Now let’s see what happens on any subsequent request.

Subsequent requests

Let's say now the user makes a request to This time, the user’s browser has a cookie related to our domain, so it includes it in the request by default.

When Flask receives the cookie in the request, it extracts the information which uniquely identifies the browser making the request. Now Flask knows something about the browser that made the request. But what does it know? Well, that depends on what we want to store!

This mechanism of cookies allows Flask to identify browsers, and for each browser it can store any arbitrary information. For example, if the user sends us their name, we could store their name against their browser, so that we remember it in subsequent requests if they send us their cookie.

We use the secret_key to sign the cookies. That's how our Flask app can tell that it created the cookie, and not a different app. The secret_key should be long, secure, and secret. Otherwise it's easy for someone to create a fake cookie and feed it to our app. They could then trick us into thinking they are logged in as another user, and steal their data!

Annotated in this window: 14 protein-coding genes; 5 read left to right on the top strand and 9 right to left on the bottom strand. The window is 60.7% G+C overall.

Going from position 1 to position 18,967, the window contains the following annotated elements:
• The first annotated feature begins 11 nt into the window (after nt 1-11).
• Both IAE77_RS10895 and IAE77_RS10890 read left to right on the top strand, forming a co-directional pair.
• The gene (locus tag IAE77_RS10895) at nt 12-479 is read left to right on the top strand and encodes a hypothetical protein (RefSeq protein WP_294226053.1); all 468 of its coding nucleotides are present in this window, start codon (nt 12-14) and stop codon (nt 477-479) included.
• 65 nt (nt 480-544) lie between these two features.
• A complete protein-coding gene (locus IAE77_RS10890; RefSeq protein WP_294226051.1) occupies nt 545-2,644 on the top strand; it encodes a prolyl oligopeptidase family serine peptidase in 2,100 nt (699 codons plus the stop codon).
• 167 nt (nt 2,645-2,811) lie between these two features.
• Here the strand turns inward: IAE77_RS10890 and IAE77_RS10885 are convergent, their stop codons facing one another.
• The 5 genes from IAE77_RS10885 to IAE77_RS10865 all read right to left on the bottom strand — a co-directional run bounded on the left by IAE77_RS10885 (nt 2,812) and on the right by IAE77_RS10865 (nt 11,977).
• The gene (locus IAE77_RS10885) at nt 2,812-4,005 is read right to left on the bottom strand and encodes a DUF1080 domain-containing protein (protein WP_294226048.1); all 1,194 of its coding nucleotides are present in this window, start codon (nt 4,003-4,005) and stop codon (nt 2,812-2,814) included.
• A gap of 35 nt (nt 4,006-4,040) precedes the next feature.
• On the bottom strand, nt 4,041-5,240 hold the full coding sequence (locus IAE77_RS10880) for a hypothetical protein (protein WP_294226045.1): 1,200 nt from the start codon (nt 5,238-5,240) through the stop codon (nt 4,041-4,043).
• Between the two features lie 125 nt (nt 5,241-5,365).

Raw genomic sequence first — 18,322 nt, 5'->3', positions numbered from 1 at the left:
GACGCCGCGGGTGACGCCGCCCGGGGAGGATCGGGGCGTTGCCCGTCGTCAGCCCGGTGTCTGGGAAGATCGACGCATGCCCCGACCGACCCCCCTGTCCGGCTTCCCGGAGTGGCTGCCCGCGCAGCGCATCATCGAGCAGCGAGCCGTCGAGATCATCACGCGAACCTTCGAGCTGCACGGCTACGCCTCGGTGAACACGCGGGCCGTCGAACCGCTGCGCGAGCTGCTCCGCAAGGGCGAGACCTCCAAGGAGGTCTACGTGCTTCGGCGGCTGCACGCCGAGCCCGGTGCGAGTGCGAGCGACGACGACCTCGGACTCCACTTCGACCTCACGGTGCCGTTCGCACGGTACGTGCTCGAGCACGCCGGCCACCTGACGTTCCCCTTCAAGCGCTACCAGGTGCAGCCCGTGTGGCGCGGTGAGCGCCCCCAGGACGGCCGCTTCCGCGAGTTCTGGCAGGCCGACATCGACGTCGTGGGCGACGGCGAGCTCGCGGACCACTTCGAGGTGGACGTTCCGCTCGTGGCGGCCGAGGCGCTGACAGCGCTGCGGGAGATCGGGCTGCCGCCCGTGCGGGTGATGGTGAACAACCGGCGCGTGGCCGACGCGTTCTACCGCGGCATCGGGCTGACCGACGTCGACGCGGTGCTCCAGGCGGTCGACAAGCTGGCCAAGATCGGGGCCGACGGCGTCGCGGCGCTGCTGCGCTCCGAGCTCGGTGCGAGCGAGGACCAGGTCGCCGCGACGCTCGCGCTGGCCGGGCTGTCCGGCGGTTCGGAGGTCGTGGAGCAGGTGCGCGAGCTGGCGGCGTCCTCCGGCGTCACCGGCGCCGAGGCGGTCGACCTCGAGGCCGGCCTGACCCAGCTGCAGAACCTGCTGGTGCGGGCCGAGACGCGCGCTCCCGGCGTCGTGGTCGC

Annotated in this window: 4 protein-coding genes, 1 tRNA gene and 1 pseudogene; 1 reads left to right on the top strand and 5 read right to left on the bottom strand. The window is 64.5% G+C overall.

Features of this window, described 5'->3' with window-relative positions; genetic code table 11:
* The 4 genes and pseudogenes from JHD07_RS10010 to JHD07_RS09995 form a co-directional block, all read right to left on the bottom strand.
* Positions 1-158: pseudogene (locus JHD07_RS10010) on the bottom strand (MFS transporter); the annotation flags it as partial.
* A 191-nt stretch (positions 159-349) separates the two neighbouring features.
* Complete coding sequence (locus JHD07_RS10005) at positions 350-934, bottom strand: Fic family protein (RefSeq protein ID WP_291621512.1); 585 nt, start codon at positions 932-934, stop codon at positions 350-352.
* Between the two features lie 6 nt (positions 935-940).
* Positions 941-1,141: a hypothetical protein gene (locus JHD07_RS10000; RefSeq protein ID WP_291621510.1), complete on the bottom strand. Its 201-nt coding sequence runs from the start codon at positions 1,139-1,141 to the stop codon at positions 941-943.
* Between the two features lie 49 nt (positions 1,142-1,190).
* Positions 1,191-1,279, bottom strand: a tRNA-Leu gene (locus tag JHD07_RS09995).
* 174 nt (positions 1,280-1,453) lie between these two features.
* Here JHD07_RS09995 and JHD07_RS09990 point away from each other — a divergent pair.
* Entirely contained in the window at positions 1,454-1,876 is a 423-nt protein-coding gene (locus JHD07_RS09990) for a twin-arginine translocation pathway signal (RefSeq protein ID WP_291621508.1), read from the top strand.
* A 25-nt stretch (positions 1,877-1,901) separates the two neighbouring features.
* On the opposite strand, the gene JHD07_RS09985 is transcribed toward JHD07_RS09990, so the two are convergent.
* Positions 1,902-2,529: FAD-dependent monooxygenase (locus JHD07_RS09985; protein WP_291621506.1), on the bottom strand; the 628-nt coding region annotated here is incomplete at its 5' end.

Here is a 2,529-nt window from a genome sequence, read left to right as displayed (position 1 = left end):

Storing data against a browser is called "creating a session". So, a cookie is the data the browser holds, and a session is the data the server holds. They are related, but also separated.

User authentication

Through this mechanism, we will implement user logins. Since for each browser we can store some information, we can use that to store whether a browser is "logged in" or not.

Here's the flow:

  1. User sends us a valid username and password.
  2. We verify that they are valid.
  3. If they are, we store the user’s username against their browser in a session.